Waterfront access plan expected by November

Ferry overpass on Main gets negative reaction at open house
By Brian Soergel | Sep 28, 2016
Courtesy of: Tetra Tech Waterfront access images was prepared for each of three categories of alternatives by Tetra Tech, which the city of Edmonds hired for analysis. The rendered alternatives were those that scored highest within each category. Pictured here is the Main Street overpass, minimum build.

In April, a pedestrian fatality on the railroad tracks in Edmonds shut down access to the Edmonds waterfront for nearly three hours. Police closed both Main and Dayton street crossings. There were two medical emergencies during this time – a pregnant woman and an injured child.

Before the fire department could respond, it was forced to get permission from the railroad before rescuers could climb through a rail car.

And those waiting to load or unload on a ferry? Forget about it. Edmonds’ ferry terminal is the last remaining location in the state where ferry loading is across at-grade train tracks.

Yes, it’s time for a solution to the waterfront access problem in Edmonds.

On Thursday, Sept. 22, at its regularly scheduled meeting, the Mayor’s Advisory Task Force studying at-grade rail crossing alternatives could further narrow the list of possible scenarios.

The task force is made up of representatives from the city, Port of Edmonds, Burlington Northern Santa Fe, Washington State Department of Transportation, Sound Transit and Community Transit.

It’s charged with making a recommendation to Mayor Dave Earling, possibly by mid-October. Earling will in turn recommend one to City Council sometime in November, Economic Development and Community Services Director and task force member Patrick Doherty said.

Eleven proposals broken down into three general categories were presented to the public last week at a second and last open house.

Alternatives were presented by Edmonds resident and former member of the city’s Architectural Design Review Board, Rich Schaefer of Tetra Tech, a company conducting a waterfront access analysis.

“There was no clear public consensus evident during the meetings, although I believe the ferry overpass alternatives at Main Street received the most negative comments,” Doherty said.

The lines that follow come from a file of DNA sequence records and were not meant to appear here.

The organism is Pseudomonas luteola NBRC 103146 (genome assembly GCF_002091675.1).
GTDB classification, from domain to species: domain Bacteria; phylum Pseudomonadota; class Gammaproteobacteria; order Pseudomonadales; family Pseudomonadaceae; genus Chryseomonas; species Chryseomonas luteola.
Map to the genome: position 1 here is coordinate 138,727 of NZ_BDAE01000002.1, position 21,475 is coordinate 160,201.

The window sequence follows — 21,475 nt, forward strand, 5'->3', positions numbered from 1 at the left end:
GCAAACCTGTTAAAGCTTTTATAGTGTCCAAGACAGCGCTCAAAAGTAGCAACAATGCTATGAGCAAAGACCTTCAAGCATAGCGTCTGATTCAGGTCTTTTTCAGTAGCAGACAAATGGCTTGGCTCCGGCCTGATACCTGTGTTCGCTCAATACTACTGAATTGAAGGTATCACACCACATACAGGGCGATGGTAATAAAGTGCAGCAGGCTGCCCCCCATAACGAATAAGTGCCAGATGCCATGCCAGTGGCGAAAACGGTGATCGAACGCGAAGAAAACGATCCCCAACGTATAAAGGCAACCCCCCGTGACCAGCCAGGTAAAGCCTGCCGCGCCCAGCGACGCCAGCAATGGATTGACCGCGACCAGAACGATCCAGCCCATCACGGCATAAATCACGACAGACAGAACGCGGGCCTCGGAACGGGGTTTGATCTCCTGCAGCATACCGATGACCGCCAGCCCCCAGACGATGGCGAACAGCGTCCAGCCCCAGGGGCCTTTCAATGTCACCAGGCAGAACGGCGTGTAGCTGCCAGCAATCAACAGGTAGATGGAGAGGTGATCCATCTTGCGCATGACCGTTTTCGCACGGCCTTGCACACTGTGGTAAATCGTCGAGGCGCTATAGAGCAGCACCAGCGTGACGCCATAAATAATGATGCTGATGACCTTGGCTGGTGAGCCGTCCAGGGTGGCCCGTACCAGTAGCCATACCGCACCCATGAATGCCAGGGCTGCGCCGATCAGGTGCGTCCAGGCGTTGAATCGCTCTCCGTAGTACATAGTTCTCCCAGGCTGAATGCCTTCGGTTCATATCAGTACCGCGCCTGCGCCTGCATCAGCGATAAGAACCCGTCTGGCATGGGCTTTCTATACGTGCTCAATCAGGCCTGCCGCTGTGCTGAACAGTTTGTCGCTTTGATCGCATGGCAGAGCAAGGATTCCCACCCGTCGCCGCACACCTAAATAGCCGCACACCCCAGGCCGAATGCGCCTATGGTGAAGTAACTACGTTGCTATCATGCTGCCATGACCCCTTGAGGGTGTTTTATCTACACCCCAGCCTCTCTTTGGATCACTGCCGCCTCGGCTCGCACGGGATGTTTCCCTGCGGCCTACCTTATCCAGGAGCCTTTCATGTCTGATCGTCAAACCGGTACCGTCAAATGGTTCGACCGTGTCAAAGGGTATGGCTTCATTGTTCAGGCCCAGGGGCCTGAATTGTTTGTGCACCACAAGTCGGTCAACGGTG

City Councilmember and task force co-chairman Mike Nelson said the purpose of the Edmonds Waterfront Access Study is to identify short-term and long-term solutions for the rail crossings at Main and Dayton in order to provide safe, reliable and efficient access for vehicles, pedestrians, and bicyclists between downtown Edmonds and the waterfront.

“As the rail traffic increases, the number and duration of railroad crossing closures will increase, further isolating folks on the waterfront from downtown Edmonds, emergency services, transit connections, and interrupting vehicle on/off loading operations at the ferry terminal.”

Nelson said there are about 40 trains passing through Edmonds daily – with possibly 100 per day by 2030 – creating a total delay of 80 minutes for those walking, biking and driving across the city’s two railroad crossings.

“Keep in mind, the Edmonds-Kingston ferry route is the second busiest in the state, serving more than four million riders a year. At the Main Street crossing alone, train delays impact 709 vehicles and 115 pedestrians every day.”

Nelson said the delay of emergency services to citizens is his biggest concern. He said there were 299 fire and emergency calls to the waterfront between July 2010 and December 2015.

“Delayed emergency responses of several minutes are not uncommon, and when someone is having a serious medical or fire emergency, every minute matters,” he said. “We need to have a more reliable way to respond to emergencies along the waterfront.

“The bottom line is we know that train traffic will increase dramatically in the coming years and so will the delays and the emergencies. Whatever solutions we recommend will take years or decades to build, so we need to start now.”

More information: www.edmondswaterfrontaccess.publicmeeting.info.

What will waterfront access look like?

The 11 alternatives fall under three categories:

• emergency access by foot;

• emergency vehicle access; and

• emergency vehicle access and ferry load/unload.

Here are descriptions of the Alternatives and Pros/Cons of each, supplied by the Task Force. Some of these may look familiar: Edmonds Crossing, anyone?